When looking objectively at a game’s idea, generally you can get a good idea of what you’re in for. Looking at the gameplay concept for Maestro! Green Groove – line running crossed with timed rhythm action – seems like a sure-fire hit. Sadly, this maestro is missing more than a few beats.

The gameplay here is taken from a Nintendo DS game called Maestro! Jump in Music. Basically, Maestro! Green Groove involves watching a purple bird running across a highwire and using your finger to flick the wire up to make him jump, down to make him drop, strumming glowing strings as you pass them in rhythm and tapping bugs as they appear onscreen to defeat them, all following a set tempo.

It’s a very simple idea that seems like a lot of fun, and at first, it is. The game’s well-written tutorials and easy demonstrations allow you to gain control of the character fairly quickly and easily then you’re off to the levels – all three of them.

Maestro! Green Groove

Yes, you read that right. Maestro! Green Groove features a whopping three songs. Play through adaptations of Beethoven’s Fifth Symphony, Chopin’s Nocturne in E Flat Major and Dvorak’s New World Symphony, each on three difficulty levels and the game is finished. Without any achievements or unlockables, there really isn’t any motivation to replay levels for a better grade other than personal satisfaction.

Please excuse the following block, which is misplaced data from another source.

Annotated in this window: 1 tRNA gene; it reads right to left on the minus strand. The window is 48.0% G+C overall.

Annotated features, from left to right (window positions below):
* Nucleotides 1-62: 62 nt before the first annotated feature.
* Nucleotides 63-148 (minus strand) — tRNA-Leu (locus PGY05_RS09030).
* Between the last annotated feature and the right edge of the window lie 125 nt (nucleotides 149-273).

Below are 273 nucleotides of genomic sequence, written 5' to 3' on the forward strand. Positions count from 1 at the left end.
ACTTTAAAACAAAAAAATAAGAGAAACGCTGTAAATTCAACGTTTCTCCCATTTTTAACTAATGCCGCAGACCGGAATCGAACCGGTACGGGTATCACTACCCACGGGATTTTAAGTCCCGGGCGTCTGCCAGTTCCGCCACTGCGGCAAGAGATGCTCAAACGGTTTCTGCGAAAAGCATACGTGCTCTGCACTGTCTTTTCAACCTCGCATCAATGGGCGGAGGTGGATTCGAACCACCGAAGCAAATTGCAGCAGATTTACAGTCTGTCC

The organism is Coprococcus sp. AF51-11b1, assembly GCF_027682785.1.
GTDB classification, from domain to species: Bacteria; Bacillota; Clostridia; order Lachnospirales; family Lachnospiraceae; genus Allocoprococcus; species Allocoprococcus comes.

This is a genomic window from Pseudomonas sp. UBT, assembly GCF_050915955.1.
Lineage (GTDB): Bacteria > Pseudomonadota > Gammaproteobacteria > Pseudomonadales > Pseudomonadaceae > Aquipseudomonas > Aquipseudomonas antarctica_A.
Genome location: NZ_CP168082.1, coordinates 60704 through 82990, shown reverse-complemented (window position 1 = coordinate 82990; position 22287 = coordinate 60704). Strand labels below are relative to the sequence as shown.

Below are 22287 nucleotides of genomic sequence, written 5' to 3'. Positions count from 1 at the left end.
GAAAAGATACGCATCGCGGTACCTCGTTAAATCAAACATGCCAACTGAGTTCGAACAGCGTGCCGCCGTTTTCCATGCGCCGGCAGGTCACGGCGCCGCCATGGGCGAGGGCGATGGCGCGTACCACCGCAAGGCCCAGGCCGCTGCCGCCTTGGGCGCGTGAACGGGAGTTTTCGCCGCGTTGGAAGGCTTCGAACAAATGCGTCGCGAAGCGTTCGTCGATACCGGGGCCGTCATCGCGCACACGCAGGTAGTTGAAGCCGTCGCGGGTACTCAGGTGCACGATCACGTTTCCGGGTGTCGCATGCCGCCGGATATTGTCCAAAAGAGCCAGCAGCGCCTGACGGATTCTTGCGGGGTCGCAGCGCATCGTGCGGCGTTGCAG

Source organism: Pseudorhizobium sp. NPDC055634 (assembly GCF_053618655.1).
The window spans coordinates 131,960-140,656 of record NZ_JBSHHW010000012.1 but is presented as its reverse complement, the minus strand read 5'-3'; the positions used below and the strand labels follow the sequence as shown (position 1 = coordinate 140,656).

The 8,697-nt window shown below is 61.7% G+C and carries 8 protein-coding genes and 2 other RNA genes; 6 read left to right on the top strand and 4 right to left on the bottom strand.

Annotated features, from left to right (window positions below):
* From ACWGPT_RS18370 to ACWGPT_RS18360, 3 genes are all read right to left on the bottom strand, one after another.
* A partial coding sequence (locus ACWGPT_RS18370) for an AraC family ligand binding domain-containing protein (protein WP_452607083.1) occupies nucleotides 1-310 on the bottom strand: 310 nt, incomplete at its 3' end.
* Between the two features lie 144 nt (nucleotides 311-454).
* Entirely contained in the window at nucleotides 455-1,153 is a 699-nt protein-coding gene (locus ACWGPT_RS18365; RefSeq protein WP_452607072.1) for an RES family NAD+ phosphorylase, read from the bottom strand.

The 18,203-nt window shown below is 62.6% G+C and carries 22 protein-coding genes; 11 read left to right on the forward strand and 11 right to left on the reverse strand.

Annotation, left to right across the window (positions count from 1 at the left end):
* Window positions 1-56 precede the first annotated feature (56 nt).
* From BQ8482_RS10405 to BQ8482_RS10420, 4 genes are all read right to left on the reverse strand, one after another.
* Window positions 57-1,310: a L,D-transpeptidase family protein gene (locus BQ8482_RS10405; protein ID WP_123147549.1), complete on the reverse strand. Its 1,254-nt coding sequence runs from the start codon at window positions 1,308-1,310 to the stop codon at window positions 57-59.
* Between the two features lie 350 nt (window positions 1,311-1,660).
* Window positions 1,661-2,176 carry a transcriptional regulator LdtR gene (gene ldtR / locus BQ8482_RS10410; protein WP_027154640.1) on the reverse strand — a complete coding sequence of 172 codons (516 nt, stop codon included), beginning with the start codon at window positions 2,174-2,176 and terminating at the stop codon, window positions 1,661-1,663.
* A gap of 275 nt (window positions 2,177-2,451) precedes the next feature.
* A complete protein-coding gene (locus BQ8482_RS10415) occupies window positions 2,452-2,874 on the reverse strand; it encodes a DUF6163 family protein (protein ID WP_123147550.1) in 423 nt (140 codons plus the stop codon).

In order to pass these levels, you must perform enough gold-quality notes by strumming the golden strands perfectly in time or squashing the bugs in perfect rhythm. The better you play the more of these little green birds follow you. If enough of them follow you when you hit the goal, you win and are graded on your performance from Z to A.

The game’s length really hampers any development of the gameplay concepts. At first, Maestro! Green Groove is a lot of fun, and begins to get a little more complicated. However, upon hitting the New World Symphony, the difficulty always seems to take a big leap forward. I am intimately familiar with all three pieces (having performed them all, in fact) so it is not a case of knowing the tunes. The level design really just gets harder on that third piece.

Maestro! Green Groove

The adaptations themselves are well-designed, with lots of ways for the player to interact with the music. The melody is often player-performed, strumming ever-more-complicated melodies as you travel. But the audio quality and orchestration is so poor as to disguise the tunes sometimes. Collecting fruit produces an unpleasant percussive noise, and bug splatter with a clap. The golden strands themselves sound off, too. Rather than simply producing the melody, they sound like a sitar being played. Somehow Chopin played by a sitar loses something in the performance.

But the biggest problem with the game is your own hand. The game on the Nintendo DS obviously would have been played with a long, thin stylus. When my big, meaty finger is desperately trying to deftly traverse the song, it ends up covering a large portion of the screen. In the last two levels in hard mode this led to repeated falling off the line and unwanted jumping or mistimed notes, often causing me to lose when the end of the level was in sight.

It’s the conclusion I hate to draw. Maestro! Green Groove has such a wonderful idea, but lack of content and sub-par execution mars what could have been a great game. If the developers add more songs, perhaps some achievements and leaderboards, and solves the problem of fingers covering a screen, we could have something here. Unfortunately, Maestro! Green Groove has a lot more practicing to do.